Judge denies all defense motions in murder case
Attorneys for a 29-year-old Ceylon man charged in the February murder of a Blue Earth man have been dealt a setback.
Faribault County District Court Judge Douglas Richards has ruled evidence and statements collected by law officers during their investigation was legally obtained.
Brian Daniel Freeman has been charged with 11 felony counts, including two first-degree murder charges in the early-morning death of 37-year-old Christopher Fulmer on Feb. 20.
He also is accused of severely injuring his wife, Candice, and her two teenage daughters.
Defense attorney Scott Cutcher says he will not comment until he sees and reviews the judge’s ruling.
Richards denied three defense motions made during a July 17 omnibus hearing.
Freeman’s lawyers asked Richards to toss out statements their client made to officers and evidence seized from searches of his vehicle and a plastic bag.
The defense also sought dismissal of a grand jury indictment resulting in two first-degree murder charges, two counts of first-degree attempted murder and three charges of first-degree assault.
Defense attorneys argue Freeman’s rights were violated because investigators failed to advise him of his Miranda rights and illegally obtained evidence without search warrants.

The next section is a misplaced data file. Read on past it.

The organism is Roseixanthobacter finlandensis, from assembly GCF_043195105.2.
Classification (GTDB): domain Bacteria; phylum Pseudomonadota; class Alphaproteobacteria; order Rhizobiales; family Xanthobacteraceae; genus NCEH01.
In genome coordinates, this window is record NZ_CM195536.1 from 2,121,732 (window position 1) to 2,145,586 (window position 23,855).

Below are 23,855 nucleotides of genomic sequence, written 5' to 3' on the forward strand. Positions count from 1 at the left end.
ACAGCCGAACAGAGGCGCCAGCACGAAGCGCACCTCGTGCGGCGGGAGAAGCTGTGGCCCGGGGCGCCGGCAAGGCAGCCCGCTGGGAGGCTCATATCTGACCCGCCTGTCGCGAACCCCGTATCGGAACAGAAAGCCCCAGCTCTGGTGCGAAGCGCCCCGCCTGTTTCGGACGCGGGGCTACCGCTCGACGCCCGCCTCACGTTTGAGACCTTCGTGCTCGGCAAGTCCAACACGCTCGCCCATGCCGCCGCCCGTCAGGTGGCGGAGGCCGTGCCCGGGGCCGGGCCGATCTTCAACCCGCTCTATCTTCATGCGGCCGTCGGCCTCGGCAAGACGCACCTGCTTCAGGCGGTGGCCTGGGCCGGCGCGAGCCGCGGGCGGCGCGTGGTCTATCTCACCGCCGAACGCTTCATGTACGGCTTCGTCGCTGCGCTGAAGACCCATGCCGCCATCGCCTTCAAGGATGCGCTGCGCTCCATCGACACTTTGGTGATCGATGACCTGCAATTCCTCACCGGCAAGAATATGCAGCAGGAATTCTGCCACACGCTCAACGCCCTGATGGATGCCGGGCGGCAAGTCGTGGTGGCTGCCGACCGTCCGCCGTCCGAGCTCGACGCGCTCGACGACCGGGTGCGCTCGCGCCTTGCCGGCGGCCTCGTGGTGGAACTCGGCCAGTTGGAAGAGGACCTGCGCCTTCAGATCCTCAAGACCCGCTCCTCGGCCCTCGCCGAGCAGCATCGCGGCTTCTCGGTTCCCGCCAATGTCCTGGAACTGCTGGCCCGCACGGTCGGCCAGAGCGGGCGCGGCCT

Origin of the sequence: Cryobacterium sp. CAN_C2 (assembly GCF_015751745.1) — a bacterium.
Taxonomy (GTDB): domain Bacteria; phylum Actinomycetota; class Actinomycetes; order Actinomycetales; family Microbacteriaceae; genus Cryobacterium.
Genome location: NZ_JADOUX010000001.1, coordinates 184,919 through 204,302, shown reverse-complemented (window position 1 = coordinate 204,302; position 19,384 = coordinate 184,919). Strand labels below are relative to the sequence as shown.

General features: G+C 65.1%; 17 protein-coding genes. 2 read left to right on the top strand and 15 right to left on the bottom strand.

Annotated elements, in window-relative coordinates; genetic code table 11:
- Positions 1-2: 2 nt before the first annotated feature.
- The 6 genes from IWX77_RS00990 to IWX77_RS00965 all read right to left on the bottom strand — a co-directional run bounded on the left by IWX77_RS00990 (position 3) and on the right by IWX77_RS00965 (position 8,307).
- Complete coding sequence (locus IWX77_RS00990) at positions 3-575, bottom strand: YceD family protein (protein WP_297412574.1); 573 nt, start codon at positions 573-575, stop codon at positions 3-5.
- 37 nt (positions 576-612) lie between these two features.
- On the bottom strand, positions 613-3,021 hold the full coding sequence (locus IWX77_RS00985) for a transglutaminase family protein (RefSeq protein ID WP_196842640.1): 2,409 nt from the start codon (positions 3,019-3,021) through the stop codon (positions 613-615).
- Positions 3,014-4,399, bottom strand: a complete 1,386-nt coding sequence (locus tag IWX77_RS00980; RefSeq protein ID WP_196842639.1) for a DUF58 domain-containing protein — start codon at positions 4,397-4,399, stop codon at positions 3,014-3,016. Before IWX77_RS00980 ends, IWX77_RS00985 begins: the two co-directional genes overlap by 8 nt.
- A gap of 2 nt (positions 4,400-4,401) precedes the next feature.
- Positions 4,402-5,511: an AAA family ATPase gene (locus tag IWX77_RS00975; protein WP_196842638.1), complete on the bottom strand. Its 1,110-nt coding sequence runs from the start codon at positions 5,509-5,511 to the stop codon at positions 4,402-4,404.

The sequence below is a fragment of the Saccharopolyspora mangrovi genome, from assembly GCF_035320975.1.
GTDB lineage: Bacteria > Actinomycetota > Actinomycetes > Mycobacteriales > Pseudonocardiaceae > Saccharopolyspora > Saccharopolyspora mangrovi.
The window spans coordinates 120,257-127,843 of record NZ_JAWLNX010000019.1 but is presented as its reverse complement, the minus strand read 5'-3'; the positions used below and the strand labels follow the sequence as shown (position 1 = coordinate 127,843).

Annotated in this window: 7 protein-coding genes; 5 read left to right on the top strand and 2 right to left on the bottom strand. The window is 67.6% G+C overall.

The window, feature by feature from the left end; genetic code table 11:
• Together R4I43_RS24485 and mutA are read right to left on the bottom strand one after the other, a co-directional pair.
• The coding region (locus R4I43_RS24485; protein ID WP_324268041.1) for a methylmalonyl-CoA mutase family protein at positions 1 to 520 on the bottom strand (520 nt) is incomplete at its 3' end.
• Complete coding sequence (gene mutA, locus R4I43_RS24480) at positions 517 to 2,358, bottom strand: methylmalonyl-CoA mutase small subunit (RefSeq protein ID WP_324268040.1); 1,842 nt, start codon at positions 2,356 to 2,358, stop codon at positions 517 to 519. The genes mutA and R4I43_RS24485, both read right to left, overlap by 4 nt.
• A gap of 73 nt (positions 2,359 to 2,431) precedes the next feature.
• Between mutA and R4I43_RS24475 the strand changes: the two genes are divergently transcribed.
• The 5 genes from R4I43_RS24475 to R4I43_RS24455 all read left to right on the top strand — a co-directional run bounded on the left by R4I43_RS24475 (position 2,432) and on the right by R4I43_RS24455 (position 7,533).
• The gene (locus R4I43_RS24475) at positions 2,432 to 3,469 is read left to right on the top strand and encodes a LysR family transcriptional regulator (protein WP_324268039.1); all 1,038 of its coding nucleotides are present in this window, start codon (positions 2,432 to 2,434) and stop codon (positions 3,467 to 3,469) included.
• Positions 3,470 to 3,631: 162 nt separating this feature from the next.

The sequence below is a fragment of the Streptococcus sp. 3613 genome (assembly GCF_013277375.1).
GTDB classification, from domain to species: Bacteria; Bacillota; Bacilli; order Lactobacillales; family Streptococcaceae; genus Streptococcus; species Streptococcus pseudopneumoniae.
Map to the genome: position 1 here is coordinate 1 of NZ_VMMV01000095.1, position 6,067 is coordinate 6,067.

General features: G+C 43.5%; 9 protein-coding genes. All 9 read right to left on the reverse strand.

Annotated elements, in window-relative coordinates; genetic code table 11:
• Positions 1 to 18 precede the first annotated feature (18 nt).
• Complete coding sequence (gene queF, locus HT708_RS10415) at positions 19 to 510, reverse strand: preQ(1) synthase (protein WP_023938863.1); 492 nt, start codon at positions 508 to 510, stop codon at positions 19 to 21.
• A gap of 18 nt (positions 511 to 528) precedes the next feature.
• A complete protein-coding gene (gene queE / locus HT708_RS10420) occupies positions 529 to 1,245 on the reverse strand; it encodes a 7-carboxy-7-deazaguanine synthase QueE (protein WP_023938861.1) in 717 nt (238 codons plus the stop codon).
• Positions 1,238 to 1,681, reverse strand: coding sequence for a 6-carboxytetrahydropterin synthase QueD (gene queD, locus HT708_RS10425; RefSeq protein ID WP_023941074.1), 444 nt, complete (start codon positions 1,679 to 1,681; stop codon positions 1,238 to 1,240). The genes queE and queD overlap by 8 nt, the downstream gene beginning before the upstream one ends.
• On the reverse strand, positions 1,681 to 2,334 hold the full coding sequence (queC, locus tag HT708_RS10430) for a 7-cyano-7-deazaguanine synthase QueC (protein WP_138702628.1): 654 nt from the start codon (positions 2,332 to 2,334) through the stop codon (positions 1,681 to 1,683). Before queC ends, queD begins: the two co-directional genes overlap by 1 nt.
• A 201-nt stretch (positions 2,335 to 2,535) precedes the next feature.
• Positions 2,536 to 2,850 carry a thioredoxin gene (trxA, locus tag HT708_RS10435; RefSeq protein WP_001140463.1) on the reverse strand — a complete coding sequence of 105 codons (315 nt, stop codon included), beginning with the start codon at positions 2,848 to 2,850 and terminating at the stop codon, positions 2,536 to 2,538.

Freeman’s lawyers say authorities coerced him when he was questioned.
In his order, Richards says Freeman’s statements to officer were made voluntarily as defined under state law.
“The ultimate question of voluntariness is whether the defendant’s will was overborne at the time of the question,” wrote Richards.
The judge says officers did not make threats or promises and did not use deception or trickery.
Richards says Freeman was not deprived of any comforts at any time during his interviews.
“The defendant testified that he cooperated with law enforcement because he did not want to appear as a suspect,” says the order.
Richards says a Miranda warning was not required when Freeman was interviewed at United Hospital in Blue Earth, the first time at St. Marys Hospital in Rochester and at his home in Ceylon because he was not in custody.
The judge says Freeman was not restrained by handcuffs nor limited in movement and the tone of the interviews was conversational rather than adversarial or accusatory.
“The officers did not tell defendant that he was a prime suspect and before at least one of the interviews, the officer told the defendant that he was not under arrest,” wrote Richards.
The order says officers asked Freeman if they could speak to him and did not tell him he needed to cooperate. He also was able to make telephone calls at any time during the interviews.
Richards says Freeman was properly given a Miranda warning the second time he was questioned at St. Marys.
At that time, Freeman was taken into custody after giving authorities a second version of what happened.
In not dismissing the indictment, Richards says prosectors met a 14-day time period requirement in notifying the court that the case would be presented to a grand jury.